Uncovering the esoteric meaning
This is my Girardian reading of Abraham.
Abram said to Lot, “Let there be no strife between you and me, between my herdsmen and yours, for we are kinsmen. Is not the whole land before you? Let us separate. If you go north, I will go south; and if you go south, I will go north.” Lot looked about him and saw how well watered was the whole plain of the Jordan, all of it—this was before the LORD had destroyed Sodom and Gomorrah—all the way to Zoar, like the garden of the LORD, like the land of Egypt. (Genesis 13:8-10)
Though the earth, and all inferior creatures, be common to all men, yet every man has a property in his own person: this no body has any right to but himself. The labour of his body, and the work of his hands, we may say, are properly his. Whatsoever then he removes out of the state that nature hath provided, and left it in, he hath mixed his labour with, and joined to it something that is his own, and thereby makes it his property. (John Locke, Second Treatise on Government, Sec. 27**)**
The Torah does not tell us why God chooses Abraham. It does not tell us what Abraham was thinking or feeling when he accepted God’s call, in this week’s parasha, Lech L’cha (Gen. 12:1-17:27), “to go from your land, your homeland, your father’s home, to the place that I will show you.”
But we can infer that whatever Abraham believed, he was highly disagreeable, deeply contrarian. It takes an unimaginable amount of self-confidence and conviction to leave one’s society behind and venture out towards a new one without anything but trust in the process. Yes, Abraham is promised tremendous upside (“I will bless you…and make of you a great nation”), but in the moment of his response, he has no social validation. The line between genius and self-deluded madman is always faint, especially at the beginning.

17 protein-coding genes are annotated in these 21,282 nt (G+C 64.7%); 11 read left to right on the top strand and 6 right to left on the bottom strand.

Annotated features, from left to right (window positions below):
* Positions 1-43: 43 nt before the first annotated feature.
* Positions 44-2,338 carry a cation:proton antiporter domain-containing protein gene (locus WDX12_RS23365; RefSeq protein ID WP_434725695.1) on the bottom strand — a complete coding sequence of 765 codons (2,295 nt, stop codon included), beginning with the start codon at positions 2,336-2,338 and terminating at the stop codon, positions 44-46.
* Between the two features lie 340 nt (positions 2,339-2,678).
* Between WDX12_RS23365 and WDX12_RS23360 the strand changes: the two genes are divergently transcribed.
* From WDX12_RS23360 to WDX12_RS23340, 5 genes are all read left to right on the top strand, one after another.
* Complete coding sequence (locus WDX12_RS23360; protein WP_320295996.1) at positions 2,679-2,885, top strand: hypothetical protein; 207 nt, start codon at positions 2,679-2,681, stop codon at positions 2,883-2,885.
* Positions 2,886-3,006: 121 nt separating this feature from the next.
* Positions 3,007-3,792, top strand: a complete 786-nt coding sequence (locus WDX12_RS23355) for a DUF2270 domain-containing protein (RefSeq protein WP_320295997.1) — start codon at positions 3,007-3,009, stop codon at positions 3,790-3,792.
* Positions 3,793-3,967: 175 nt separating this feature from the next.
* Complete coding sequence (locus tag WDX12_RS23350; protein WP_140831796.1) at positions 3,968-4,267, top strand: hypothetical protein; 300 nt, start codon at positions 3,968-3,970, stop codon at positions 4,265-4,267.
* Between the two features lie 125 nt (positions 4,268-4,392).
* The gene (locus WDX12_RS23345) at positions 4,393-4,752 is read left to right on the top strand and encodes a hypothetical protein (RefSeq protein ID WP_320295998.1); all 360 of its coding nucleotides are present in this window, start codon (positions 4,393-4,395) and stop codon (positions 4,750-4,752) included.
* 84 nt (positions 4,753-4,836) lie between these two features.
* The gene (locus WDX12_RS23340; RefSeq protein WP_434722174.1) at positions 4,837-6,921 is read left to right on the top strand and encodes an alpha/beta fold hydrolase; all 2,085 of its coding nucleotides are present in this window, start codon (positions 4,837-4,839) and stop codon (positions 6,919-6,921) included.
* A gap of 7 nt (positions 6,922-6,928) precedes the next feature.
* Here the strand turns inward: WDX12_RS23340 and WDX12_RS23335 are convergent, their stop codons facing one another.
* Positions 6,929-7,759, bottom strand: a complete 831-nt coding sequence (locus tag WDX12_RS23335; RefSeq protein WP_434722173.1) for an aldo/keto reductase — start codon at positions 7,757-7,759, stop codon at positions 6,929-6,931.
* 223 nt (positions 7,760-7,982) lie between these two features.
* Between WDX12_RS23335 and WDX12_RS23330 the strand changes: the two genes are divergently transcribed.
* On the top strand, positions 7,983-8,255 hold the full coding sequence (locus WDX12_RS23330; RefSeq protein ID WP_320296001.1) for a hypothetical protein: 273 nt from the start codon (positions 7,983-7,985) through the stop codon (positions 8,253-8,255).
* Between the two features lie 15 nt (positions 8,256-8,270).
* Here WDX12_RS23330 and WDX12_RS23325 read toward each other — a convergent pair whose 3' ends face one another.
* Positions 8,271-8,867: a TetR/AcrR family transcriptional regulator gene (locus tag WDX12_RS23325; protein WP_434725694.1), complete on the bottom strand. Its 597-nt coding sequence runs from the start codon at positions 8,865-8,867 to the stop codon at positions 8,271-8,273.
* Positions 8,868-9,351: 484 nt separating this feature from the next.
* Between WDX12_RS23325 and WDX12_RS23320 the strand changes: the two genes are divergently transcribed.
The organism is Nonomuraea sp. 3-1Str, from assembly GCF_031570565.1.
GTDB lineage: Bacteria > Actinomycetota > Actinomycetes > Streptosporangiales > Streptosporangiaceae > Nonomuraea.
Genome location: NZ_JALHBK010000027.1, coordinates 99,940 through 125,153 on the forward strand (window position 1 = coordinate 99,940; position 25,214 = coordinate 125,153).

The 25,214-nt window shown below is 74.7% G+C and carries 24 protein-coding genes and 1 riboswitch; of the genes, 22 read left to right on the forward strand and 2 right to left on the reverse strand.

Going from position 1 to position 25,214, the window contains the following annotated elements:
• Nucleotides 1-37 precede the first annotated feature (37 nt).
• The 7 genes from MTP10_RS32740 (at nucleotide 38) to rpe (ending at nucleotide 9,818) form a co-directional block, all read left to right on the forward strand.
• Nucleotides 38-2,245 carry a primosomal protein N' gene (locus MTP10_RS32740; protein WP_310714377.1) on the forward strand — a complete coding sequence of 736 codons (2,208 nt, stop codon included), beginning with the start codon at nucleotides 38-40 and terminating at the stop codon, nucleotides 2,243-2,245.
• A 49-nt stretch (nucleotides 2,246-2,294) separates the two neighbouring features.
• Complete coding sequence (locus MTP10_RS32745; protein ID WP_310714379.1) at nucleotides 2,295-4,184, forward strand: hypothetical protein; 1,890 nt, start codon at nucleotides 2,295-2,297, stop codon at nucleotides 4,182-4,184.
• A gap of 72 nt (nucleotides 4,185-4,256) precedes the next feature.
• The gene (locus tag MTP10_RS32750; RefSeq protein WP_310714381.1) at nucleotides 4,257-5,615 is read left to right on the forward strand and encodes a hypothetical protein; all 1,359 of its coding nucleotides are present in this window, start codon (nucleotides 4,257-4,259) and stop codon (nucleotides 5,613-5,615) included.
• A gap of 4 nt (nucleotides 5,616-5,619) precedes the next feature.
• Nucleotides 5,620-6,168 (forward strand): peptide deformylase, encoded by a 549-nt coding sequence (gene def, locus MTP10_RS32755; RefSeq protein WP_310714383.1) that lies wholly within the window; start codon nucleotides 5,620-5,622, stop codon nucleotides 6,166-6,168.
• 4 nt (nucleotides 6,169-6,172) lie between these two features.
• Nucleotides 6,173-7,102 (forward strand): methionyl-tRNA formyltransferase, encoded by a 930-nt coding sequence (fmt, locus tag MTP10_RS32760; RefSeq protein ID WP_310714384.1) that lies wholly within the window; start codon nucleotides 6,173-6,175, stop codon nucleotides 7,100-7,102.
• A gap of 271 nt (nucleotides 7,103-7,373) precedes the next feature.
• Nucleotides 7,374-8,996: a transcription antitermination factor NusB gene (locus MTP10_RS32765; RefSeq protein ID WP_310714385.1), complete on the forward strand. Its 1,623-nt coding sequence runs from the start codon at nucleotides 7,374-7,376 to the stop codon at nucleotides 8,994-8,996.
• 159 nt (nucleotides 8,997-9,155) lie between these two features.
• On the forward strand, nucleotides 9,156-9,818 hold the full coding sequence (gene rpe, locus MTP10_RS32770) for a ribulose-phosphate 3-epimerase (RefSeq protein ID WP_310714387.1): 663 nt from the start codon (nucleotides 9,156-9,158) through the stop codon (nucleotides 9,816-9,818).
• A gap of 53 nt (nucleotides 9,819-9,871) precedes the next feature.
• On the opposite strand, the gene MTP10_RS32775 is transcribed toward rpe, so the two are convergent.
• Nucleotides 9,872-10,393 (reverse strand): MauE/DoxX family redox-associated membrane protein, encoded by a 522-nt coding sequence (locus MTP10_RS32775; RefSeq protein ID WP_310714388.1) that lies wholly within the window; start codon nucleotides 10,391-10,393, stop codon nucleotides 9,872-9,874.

An armchair philosopher might come to the conclusion that there’s only one God who created the world, but only a faithful person can act on such a conclusion, can put real “skin in the game.” The crux of the Torah’s introduction of Abraham into the picture is not that Abraham is a person of theoretical wisdom or insight or understanding (though he might be, and though this is how medieval thinkers like Maimonides imagine him), but that he is a person who takes risks that most of us would not. Kierkegaard’s reading of Abraham in Fear and Trembling makes this point emphatic—Abraham goes so far at times that he appears monstrous to those who cannot walk with him. Abraham and his family pay a high price for being pioneers. And it would be selection bias to romanticize them too much when for every Abraham we hear about there are hundreds for whom it did not work out.
Despite being a contrarian, Kabbalistic thought surprisingly identifies Abraham with the attribute of Hesed, loving-kindness. Abraham and Sarah were known to epitomize an ethos of hospitality. When Abraham and Sarah leave Haran, they do so with “the souls that they made there,”—an allusion, says the Midrash, to all the people they taught and brought closer to God. That Abraham was iconoclastic did not mean that he was a misanthrope. On the contrary, his willingness to stand apart made him highly desirable, his example contagious. Or said differently, Abraham’s love of God and his recognition of his existence as fashioned in the divine image compelled him to be disagreeable, to shrug at the possibility of imitating those around him.
René Girard theorized that human conflict arises not from our differences, but from our similarities. Mimetic rivalry occurs when we take our cues for what desire from one another. In short, we envy people not for what they have, but because we want to be like them; and we want to be like them because we feel that we are them; they are just like us. A lack of a sense of self leads to endless competition over things we only value because others value them. Luke Burgis, in his book on Girard, Wanting, names this kind of reality Freshmanistan, for its evocation of the pettiness of high school feuds. Abraham, if you will, is commanded by God to leave Freshmanistan. He’s also able to do so because of his love. The love he has for God and that he feels God has for him allows him to see beyond the small-mindedness of his neighborhood in Ur Kasdim.
When Abraham arrives in Egypt, he tells Sarah to pretend that she’s his sister: